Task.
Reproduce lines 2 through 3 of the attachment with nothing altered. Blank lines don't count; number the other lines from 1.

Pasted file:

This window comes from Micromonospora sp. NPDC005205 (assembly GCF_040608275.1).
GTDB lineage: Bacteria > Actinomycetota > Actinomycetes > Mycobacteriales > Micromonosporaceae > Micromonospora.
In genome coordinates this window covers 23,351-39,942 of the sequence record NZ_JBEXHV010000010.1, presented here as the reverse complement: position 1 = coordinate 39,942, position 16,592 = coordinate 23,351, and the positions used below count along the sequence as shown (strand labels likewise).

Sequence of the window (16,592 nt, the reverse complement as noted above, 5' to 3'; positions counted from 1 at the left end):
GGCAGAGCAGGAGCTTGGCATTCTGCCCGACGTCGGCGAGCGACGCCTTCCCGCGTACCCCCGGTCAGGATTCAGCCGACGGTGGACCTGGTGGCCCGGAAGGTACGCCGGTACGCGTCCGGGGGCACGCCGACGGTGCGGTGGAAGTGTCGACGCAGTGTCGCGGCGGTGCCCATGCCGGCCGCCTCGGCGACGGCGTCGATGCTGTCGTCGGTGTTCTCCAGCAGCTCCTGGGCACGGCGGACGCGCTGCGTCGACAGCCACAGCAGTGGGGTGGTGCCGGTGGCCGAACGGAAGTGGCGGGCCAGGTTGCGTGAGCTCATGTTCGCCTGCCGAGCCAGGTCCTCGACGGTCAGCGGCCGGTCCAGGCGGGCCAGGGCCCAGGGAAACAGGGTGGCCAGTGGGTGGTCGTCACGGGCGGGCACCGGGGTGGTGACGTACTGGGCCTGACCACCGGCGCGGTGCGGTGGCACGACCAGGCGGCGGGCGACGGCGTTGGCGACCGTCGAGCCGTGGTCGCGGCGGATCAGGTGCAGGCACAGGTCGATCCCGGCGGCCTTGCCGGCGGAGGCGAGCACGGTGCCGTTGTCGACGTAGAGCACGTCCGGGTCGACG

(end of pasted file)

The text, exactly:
GTDB lineage: Bacteria > Actinomycetota > Actinomycetes > Mycobacteriales > Micromonosporaceae > Micromonospora.
In genome coordinates this window covers 23,351-39,942 of the sequence record NZ_JBEXHV010000010.1, presented here as the reverse complement: position 1 = coordinate 39,942, position 16,592 = coordinate 23,351, and the positions used below count along the sequence as shown (strand labels likewise).